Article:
Senior U.S. and Chinese economic officials will meet in Washington, DC on May 22-23 to discuss economic and trade policies at the second Strategic Economic Dialogue. That the meeting is headline news attests to the increasing amount of trade and trade policy friction between the two countries. While trade continues to grow, trading relationships appear to be guided more by Chinese government policy rather than by market forces.
This can be seen in agricultural trade. In fiscal year (FY) 2006, the year that ended September 30, 2006, U.S. agricultural exports to China were $6.7 billion, 9.7 percent of total U.S. agricultural exports. Excluding our NAFTA partners, China was the third largest market following Japan at $8.2 billion and the EU at $7.1 billion. The USDA forecast for FY 2007 has exports to China at $8.3 billion, 10.6 percent of total agricultural exports.
U.S. agricultural exports to China in FY 2006 were dominated by two bulk commodities, soybean at $2.4 billion and cotton at $2.3 billion, which accounted for 70 percent of total U.S. agricultural exports to China. China is also a dominate buyer of both products taking 49 percent of U.S. whole soybean exports and 37 percent of raw cotton exports. Consumer-oriented products, which include meats, fruits and vegetables, accounted for only 10 percent of exports compared to 43 percent for U.S. agricultural exports to all countries. China’s recent announcements of large purchases of soybeans from the 2007 crop were meant to give a positive spin going into next week’s talks, but reinforce the narrow base of agricultural exports to China.
With 1.3 billion people and an economy growing 10 percent per year, a reasonable assumption would be that China’s demand for U.S. consumer-oriented agricultural products would be a larger share of total agricultural exports. Exports to China of red meat were only $83 million in FY 2006, poultry meat $147 million and dairy products $99 million. Fruit, vegetable and tree nut exports were $211 million. U.S. agricultural officials will obviously be pressing their counterparts about government regulations that impede growth in exports of consumer-oriented agricultural products.
Chinese agricultural imports to the U.S. were $2.1 billion in FY 2006 and are forecast by USDA to be $2.6 billion in FY 2007. Consumer-oriented product imports in FY 2006 were $1.3 billion dollars, 62 percent of total imports from China. Fruits, vegetables and tree nut imports were $850 million, 40 percent of all U.S. agricultural imports from China.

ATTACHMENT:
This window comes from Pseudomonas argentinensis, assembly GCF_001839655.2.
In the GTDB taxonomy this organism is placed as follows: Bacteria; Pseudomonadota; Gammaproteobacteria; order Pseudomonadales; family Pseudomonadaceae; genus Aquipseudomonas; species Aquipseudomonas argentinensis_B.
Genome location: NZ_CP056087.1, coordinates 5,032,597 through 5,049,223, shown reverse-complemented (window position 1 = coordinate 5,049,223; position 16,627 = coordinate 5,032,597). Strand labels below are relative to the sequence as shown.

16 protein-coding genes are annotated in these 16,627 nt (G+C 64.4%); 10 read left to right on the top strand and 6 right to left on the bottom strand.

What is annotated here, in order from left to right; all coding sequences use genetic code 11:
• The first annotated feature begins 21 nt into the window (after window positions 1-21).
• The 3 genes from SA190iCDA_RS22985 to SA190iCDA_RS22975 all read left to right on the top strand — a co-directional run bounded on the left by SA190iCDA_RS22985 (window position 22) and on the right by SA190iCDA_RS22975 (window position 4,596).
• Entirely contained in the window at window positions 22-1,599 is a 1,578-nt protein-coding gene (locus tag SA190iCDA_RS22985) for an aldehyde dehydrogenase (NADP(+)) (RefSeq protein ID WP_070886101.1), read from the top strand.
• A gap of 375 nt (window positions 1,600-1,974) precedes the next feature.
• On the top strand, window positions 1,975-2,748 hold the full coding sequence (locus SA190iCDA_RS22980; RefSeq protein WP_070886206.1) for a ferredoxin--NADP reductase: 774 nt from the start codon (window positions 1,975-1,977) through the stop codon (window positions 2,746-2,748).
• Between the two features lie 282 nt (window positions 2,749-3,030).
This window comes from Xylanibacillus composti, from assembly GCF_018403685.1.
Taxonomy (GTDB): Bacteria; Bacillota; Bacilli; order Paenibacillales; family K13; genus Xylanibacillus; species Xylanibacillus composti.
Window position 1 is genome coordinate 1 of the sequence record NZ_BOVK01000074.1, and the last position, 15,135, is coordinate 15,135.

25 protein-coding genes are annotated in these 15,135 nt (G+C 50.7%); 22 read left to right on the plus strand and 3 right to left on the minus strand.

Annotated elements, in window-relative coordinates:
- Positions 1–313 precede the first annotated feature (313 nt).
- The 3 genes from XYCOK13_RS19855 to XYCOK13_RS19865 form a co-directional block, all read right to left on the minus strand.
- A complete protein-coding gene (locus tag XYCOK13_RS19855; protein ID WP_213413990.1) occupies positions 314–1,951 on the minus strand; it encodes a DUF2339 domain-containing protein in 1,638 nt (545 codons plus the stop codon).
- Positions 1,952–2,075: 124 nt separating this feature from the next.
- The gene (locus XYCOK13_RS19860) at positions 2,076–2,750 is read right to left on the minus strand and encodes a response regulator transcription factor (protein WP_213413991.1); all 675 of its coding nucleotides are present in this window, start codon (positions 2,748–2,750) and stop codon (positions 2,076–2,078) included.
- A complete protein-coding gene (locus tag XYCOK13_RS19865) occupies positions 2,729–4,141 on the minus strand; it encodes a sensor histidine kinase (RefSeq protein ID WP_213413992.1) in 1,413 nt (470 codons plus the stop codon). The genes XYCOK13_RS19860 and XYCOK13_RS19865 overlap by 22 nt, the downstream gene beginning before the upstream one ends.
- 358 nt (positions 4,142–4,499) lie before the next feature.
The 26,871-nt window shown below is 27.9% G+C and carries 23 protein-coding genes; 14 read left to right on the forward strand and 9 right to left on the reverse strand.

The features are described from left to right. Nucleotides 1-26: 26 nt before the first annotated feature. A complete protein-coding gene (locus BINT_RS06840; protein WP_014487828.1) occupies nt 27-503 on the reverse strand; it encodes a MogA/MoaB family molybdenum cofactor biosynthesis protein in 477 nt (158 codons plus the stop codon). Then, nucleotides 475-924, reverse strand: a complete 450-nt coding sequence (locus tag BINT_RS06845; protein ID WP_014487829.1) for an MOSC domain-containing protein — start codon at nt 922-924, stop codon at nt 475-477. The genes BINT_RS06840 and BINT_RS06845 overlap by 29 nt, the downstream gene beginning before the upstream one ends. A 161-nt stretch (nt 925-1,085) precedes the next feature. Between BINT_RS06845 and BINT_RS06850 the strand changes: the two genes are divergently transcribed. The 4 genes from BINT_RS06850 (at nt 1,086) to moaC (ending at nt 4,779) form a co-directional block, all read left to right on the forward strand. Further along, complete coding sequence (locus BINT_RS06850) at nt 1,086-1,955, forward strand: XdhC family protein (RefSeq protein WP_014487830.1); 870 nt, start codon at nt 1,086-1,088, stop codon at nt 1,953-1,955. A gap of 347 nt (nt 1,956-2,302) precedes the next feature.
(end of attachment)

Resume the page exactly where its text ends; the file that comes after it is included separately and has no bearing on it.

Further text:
Total U.S. merchandize exports to China have grown rapidly since they joined the WTO in 2001, increasing from $19 billion in calendar year 2001 to $55 billion in 2006. Electric machinery, sound and TV equipment, etc led the list at $10.2 billion, followed by nuclear reactors, boilers, and etc at $7.7 billion and aircraft at $6.1 billion. Total U.S. imports from China grew from $102.3 billion in 2001 to $287.8 billion in 2006. While consumer goods get most of the attention on imports from China, the largest categories were electric machinery, sound and TV equipment, etc at $64.9 billion and nuclear reactors, boilers, etc at $62.3 billion. After those items come toys, games and sports equipment at $20.9 billion, furniture, bedding etc at $19.4 billion, footwear at $13.9 billion and apparel at $11.9 billion. The trade balance has gone from a negative $83 billion 2001 to negative $233 billion by 2006.
The concerns go beyond trade in goods to include access to the Chinese markets for banks and other financial firms where the U.S. clearly has expertise that could be used in China. Press reports indicate that foreign firms may be allowed to purchase up to 49 percent of the stock in banks, except for the five largest, up from 25 percent now.
The most talked about issue is the value of the Chinese Yuan which was set in 1995 at a fixed exchange rate of 8.28 to the dollar. Since July of 2005 the central bank has allowed its value to increase about 7 percent against the U.S. dollar, with 1.5 percent coming since January 1, 2007. Chinese officials believe that slow revaluation is the best approach to avoid putting too much pressure on the domestic banking system.
There are two basic approaches to the trade policy issues between the U.S. and China. One approach is to focus on the value of the Yuan to the dollar and explain the trade flows in terms of the relative values of currencies. In recent years various measures have been proposed in Congress to require the Chinese government to increase the value of the Yuan by 20-40 percent or face punitive tariffs of roughly the same amount.
The other approach is to focus on regulatory programs that impede the flow of imported products and capital and limit foreign ownership of assets in China. This approach argues that the command and control mentality of China’s recent past continues to cause distortions in trade flows. The situation in agriculture is an example where the sharp increase in U.S. exports to China has come mostly from two commodities, whole soybean and raw cotton, where the government does not discouraged imports.
Arguments that government regulations contribute to trade imbalances are not counter to the idea that the Yuan value versus the dollar should be increased. That must happen, but the change cannot come at such a rapid pace that it does damage to both the Chinese domestic economy and international trading partners. It is in China’s best interest to also unravel their regulatory and tax programs that increase costs and lowers incomes for Chinese workers, contribute to trade imbalances and encourage policy retaliation by trading partners. That is the message that the Administration needs to deliver to Chinese officials next week.